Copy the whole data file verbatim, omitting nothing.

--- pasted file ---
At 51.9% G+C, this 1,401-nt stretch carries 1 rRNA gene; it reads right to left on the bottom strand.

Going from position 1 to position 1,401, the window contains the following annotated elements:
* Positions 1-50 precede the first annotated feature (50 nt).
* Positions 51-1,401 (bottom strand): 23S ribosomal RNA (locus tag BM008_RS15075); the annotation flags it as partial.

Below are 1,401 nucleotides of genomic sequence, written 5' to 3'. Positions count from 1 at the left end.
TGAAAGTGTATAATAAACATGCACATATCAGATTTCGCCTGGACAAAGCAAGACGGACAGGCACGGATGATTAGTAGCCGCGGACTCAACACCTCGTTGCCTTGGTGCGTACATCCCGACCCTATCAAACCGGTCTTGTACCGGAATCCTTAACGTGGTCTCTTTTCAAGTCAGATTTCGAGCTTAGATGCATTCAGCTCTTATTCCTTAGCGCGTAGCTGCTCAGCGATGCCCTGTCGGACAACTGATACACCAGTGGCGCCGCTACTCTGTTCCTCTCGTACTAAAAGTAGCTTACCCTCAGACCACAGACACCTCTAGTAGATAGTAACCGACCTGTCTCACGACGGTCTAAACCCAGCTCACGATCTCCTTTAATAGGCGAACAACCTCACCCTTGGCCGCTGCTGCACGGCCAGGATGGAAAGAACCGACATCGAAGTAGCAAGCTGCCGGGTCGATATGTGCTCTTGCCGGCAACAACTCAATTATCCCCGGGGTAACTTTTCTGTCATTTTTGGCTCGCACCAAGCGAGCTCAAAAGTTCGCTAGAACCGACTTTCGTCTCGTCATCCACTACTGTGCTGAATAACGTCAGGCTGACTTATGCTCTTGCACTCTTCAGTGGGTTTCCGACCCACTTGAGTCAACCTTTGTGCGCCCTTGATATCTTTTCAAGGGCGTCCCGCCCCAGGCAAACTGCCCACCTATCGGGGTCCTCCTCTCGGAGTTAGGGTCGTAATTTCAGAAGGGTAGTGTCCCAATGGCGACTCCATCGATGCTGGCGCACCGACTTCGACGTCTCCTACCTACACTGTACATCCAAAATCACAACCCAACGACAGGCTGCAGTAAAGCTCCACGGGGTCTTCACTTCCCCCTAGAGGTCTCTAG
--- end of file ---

At 51.9% G+C, this 1,401-nt stretch carries 1 rRNA gene; it reads right to left on the bottom strand.

Going from position 1 to position 1,401, the window contains the following annotated elements:
* Positions 1-50 precede the first annotated feature (50 nt).
* Positions 51-1,401 (bottom strand): 23S ribosomal RNA (locus tag BM008_RS15075); the annotation flags it as partial.

Below are 1,401 nucleotides of genomic sequence, written 5' to 3'. Positions count from 1 at the left end.
TGAAAGTGTATAATAAACATGCACATATCAGATTTCGCCTGGACAAAGCAAGACGGACAGGCACGGATGATTAGTAGCCGCGGACTCAACACCTCGTTGCCTTGGTGCGTACATCCCGACCCTATCAAACCGGTCTTGTACCGGAATCCTTAACGTGGTCTCTTTTCAAGTCAGATTTCGAGCTTAGATGCATTCAGCTCTTATTCCTTAGCGCGTAGCTGCTCAGCGATGCCCTGTCGGACAACTGATACACCAGTGGCGCCGCTACTCTGTTCCTCTCGTACTAAAAGTAGCTTACCCTCAGACCACAGACACCTCTAGTAGATAGTAACCGACCTGTCTCACGACGGTCTAAACCCAGCTCACGATCTCCTTTAATAGGCGAACAACCTCACCCTTGGCCGCTGCTGCACGGCCAGGATGGAAAGAACCGACATCGAAGTAGCAAGCTGCCGGGTCGATATGTGCTCTTGCCGGCAACAACTCAATTATCCCCGGGGTAACTTTTCTGTCATTTTTGGCTCGCACCAAGCGAGCTCAAAAGTTCGCTAGAACCGACTTTCGTCTCGTCATCCACTACTGTGCTGAATAACGTCAGGCTGACTTATGCTCTTGCACTCTTCAGTGGGTTTCCGACCCACTTGAGTCAACCTTTGTGCGCCCTTGATATCTTTTCAAGGGCGTCCCGCCCCAGGCAAACTGCCCACCTATCGGGGTCCTCCTCTCGGAGTTAGGGTCGTAATTTCAGAAGGGTAGTGTCCCAATGGCGACTCCATCGATGCTGGCGCACCGACTTCGACGTCTCCTACCTACACTGTACATCCAAAATCACAACCCAACGACAGGCTGCAGTAAAGCTCCACGGGGTCTTCACTTCCCCCTAGAGGTCTCTAG